The unique Niasar cave is an amazing relic of an ancient civilization. Dating from the Parthian era, it is entirely man-made (except for one or two natural chambers near the entrance openings). Doubtless, it functioned as a Mithraist temple and was built, like most other Mithraist temples, in full darkness. All in all, the cave has twenty rooms with an entire area of 176.5 sq. m. The largest of these rooms is 28.6 sq. m and the smallest is 1.8 sq. m. In various periods, the cave was also used for defensive purposes. Several millstones deep inside the cave were carved in situ and served as doors to cover the passages of the cave in order to cut the ventilation in case intruders entered the cave. Otherwise, there is perfect air circulation inside the cave, even in its lowest stories. The same stones could also have been used during the sacrifice ceremonies of Mithraism. Most earthenware objects found inside the cave date back to the Parthian and Sasanid eras. Also, some Islamic pottery has been found around the entrances.
Many fables are told by the locals about the cave, the most popular of which recalls the stonemason who was spellbound in the cave. It is believed that the sound of his ax pounding the stone can still be heard inside the cave. Today the cave is known as Reis Cave and features one main entrance, while three other openings leading to the cave can be visible in the cliff beside the Niasar waterfall. This astounding cave is dug in three stories and consists of innumerable corridors and tunnels exceeding 500 m in length, and 45 wells with an entire depth of 118 m. The cave comprises two distinctive parts. Its central section has seven chambers dug in various levels in the heart of the Talar Mountain and connected through the winding corridors with the lower stories. The second part is a long, slowly descending corridor, linking a row of wells and coming out on the surface in the beautiful Talar Garden. The height of the corridors is less than 1 m, and their amazing number turns the cave into an impassable maze. In order to walk in most passages, corridors, and even in small chambers of the cave, one has to creep and crawl. In many parts, the path is so narrow that it is not possible for the visitor to pass through without stopping. Tourists should by no means attempt to explore the cave without a guide.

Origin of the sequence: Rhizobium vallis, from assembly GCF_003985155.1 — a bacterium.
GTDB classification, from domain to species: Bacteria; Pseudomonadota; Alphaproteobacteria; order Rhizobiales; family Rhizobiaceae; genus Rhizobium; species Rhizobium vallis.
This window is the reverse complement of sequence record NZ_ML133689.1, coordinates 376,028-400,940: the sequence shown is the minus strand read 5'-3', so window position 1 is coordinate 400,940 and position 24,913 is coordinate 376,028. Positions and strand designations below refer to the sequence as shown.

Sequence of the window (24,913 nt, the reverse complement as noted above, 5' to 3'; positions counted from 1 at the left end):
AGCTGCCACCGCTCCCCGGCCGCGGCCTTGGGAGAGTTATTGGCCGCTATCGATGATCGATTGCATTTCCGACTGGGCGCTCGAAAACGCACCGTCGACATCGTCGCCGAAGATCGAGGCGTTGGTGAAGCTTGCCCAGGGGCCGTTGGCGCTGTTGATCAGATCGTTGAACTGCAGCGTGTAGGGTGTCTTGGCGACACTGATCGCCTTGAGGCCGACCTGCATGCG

Other places of interest in Niasar include a waterfall with a mill by its side, and the Qajar Talar pavilion, from the veranda of which there is a breathtaking panorama of the Niasar's environs. Niasar is also remarkable for the unique, interesting ceremony that is held here on the Islamic holiday of Eid-e Qorban, but that is certain to have pre-Islamic roots. On this holiday, the locals ornament a cow and sacrifice it in a special ritual held near the village mosque (today, the mosque is quite uninteresting, but before its recent rebuilding, it greatly resembled the Anahita temples, devoted to the Iranian goddess of water, beauty, and fertility). One cannot help but recall the symbolic pictures of Mithra, slashing the throat of a cow. This picture is often seen in artifacts from the Parthian and Sasanid periods, or in some European monuments influenced by Mithraism, which in its heyday spread from India to Europe.